Living with anxiety is definitely not easy. It can seem like every little part of your day can be a potential trigger for fear and paranoia. Sometimes these feelings manifest as physical symptoms, such as a fast heart rate and shakiness. People who suffer from anxiety disorders may see themselves as inferior and have low self-esteem. On the contrary, they tend to have a lot of these incredibly positive traits.
Positive Traits Of People Who Have Anxiety
1. Faster Threat Recognition
Scientists have theorized that feelings of fear and anxiety evolved as a survival instinct to detect threats. Researchers recently studied this by studying emotional reactions of subjects with anxiety at the electromagnetic level. They then exposed to them to images with angry or aggressive facial expressions. The participants recognized the threat within 200 milliseconds!1 It’s clear that those with anxiety are faster at recognizing threats in their surroundings than others.
2. Low Likelihood Of Dying Young
People who show high anxiety in their childhood and adolescence are less likely to die or seriously injure themselves in early adulthood due to accidents2 Those with anxiety are less likely to try out risky activities that could result in injury or fatality.
3. Higher Intelligence
Studies show that people with anxiety on average show high levels of IQ. The authors of these studies hypothesize that perhaps humans evolved intelligence with a sense of worry.3 After all, intelligence comes with the knowledge of all the possible risks one could face.
4. Stronger Memory
People with anxiety are often seen to be bad at paying attention, especially when they are experiencing feelings of anxiety or fear. For this reason, they often perceive themselves to be bad at remembering things. However, it’s seen that those with anxiety tend to have a strong verbal memory.4 This combined with high intelligence means that they do have the potential to test well.
5. Higher Empathy
Socially anxious people tend to be more empathetic towards other people.5 This means that emotionally they find it easier to relate to other people’s situations and feelings. Empathy is a very useful trait in a lot of social situations. Not only are they empathetic, they can also read emotions with accuracy.6
6. Better Friendship
Those with social anxiety often think they come off worse than they actually do to those around them. A recent study shows that this perception is not exactly accurate. Their friends perceive their friendships to of high quality. In fact, most of them were unaware that the other was facing difficulties with social anxiety at all.7 This ability to connect well in friendships may be because of their ability to empathize with others.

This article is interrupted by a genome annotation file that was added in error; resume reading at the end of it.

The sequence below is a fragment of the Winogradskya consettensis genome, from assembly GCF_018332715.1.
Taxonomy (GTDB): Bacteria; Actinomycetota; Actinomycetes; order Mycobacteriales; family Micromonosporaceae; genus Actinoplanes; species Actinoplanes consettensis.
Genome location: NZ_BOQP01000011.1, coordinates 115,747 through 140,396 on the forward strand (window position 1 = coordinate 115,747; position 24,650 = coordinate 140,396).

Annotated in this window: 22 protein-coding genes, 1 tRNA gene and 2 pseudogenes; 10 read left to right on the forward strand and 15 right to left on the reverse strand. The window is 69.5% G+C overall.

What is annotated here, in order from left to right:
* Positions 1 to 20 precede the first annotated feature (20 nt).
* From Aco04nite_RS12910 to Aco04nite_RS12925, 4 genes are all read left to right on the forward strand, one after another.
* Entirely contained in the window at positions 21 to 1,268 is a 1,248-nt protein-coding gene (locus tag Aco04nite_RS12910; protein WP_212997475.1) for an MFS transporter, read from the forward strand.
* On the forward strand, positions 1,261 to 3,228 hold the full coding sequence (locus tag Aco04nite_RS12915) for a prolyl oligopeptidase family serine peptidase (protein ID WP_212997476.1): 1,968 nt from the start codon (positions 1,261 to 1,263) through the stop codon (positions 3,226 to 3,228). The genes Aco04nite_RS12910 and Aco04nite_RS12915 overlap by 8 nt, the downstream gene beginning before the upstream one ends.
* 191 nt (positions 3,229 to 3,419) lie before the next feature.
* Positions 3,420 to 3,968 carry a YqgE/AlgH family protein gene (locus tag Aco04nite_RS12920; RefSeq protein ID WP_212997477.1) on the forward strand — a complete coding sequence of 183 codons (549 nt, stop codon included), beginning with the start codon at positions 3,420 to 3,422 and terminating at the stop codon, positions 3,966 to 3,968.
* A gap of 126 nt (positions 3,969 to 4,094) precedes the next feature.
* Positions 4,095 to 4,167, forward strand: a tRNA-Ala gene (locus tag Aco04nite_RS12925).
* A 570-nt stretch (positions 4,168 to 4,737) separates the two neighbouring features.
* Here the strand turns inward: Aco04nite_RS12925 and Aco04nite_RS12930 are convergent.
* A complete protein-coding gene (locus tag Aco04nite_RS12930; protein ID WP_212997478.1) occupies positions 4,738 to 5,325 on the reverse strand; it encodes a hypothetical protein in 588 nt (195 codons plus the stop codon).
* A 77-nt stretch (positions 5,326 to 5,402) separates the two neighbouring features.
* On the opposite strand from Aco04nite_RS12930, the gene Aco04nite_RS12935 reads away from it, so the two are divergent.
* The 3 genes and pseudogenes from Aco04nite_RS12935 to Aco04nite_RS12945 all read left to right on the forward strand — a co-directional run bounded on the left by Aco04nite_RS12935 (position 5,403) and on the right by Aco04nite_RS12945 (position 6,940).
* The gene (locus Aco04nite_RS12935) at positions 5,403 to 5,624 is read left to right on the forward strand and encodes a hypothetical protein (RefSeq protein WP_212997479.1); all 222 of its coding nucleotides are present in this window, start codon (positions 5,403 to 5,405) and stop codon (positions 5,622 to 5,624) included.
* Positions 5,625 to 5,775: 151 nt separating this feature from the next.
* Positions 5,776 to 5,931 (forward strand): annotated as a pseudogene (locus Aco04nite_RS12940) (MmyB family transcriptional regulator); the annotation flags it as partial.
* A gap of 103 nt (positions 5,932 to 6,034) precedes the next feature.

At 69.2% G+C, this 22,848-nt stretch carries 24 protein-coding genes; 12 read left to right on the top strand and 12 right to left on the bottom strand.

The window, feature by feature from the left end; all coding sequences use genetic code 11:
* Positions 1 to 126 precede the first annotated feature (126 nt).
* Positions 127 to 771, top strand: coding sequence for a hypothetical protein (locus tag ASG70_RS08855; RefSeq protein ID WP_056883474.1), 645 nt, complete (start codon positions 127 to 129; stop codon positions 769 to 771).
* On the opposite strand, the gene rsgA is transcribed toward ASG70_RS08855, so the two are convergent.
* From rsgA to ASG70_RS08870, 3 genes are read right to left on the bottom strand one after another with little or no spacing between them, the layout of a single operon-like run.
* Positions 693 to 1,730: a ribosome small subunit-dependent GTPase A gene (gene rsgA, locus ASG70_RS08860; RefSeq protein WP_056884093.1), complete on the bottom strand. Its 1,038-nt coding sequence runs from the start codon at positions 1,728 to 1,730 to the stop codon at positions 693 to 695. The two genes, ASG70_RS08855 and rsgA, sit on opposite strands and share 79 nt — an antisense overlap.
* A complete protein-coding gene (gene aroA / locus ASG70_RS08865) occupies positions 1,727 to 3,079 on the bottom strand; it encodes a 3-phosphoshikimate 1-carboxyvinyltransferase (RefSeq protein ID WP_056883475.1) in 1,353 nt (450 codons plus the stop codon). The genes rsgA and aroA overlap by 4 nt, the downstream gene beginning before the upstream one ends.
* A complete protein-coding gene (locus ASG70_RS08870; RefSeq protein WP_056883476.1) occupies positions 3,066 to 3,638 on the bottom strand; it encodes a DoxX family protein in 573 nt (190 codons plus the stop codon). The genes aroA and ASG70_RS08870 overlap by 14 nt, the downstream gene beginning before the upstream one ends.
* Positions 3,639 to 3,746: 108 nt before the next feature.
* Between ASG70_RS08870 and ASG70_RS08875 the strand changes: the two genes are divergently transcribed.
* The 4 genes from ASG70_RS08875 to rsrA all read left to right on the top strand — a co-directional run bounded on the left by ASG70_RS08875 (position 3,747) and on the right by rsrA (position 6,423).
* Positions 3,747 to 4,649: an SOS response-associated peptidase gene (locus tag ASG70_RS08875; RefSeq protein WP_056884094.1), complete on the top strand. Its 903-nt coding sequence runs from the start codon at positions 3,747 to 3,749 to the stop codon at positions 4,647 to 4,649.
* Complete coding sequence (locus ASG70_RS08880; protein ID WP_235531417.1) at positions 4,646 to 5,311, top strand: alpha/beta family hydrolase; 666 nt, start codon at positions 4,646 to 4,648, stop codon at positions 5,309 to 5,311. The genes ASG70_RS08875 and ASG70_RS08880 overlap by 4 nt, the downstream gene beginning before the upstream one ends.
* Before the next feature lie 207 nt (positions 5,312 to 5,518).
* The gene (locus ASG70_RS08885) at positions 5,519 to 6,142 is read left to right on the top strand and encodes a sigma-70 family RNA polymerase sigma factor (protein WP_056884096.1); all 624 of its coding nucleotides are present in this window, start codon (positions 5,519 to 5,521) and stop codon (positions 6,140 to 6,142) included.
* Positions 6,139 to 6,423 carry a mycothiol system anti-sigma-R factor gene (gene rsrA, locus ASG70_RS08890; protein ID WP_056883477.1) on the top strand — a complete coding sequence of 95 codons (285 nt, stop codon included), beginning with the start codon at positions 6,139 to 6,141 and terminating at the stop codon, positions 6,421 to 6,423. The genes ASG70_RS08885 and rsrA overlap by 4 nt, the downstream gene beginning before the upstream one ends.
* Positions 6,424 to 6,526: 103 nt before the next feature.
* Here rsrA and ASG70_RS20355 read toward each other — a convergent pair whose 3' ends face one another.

7. Perceived To Be More Trustworthy
People with anxiety tend to embarrass easily, but studies show that people who witness a gesture of embarrassment and the appeasement or apology that goes with it, tend to see anxious people as more prosocial and capable of commitment. These features make people see them as trustworthy.8
If you’re someone suffering from an anxiety disorder, there’s no reason for you to feel inferior or have self-esteem when you’ve got these great personality traits on your side.
|↑1||El Zein, Marwa, Valentin Wyart, and Julie Grezes. “Anxiety dissociates the adaptive functions of sensory and motor response enhancements to social threats.” Elife 4 (2015): e10274.|
|↑2||Lee, W. E., M. E. J. Wadsworth, and M. Hotopf. “The protective role of trait anxiety: a longitudinal cohort study.” Psychological medicine 36, no. 3 (2006): 345-351.|
|↑3||Coplan, Jeremy D., Sarah Hodulik, Sanjay J. Mathew, Xiangling Mao, Patrick R. Hof, Jack M. Gorman, and Dikoma C. Shungu. “The relationship between intelligence and anxiety: an association with subcortical white matter metabolism.” Frontiers in evolutionary neuroscience 3 (2011).|
|↑4||Owens, Matthew, Jim Stevenson, Julie A. Hadwin, and Roger Norgate. “When does anxiety help or hinder cognitive test performance? The role of working memory capacity.” British Journal of Psychology 105, no. 1 (2014): 92-101.|
|↑5, ↑6||Tibi-Elhanany, Yasmin. “Social cognition in social anxiety: first evidence for increased empathic abilities.” The Israel journal of psychiatry and related sciences 48, no. 2 (2011): 98.|
|↑7||Rodebaugh, Thomas L., Michelle H. Lim, Katya C. Fernandez, Julia K. Langer, Jaclyn S. Weisman, Natasha Tonge, Cheri A. Levinson, and Erik A. Shumaker. “Self and friend’s differing views of social anxiety disorder’s effects on friendships.” Journal of abnormal psychology 123, no. 4 (2014): 715-724.|
|↑8||Feinberg, Matthew, Robb Willer, and Dacher Keltner. “Flustered and faithful: embarrassment as a signal of prosociality.” Journal of personality and social psychology 102, no. 1 (2012): 81.|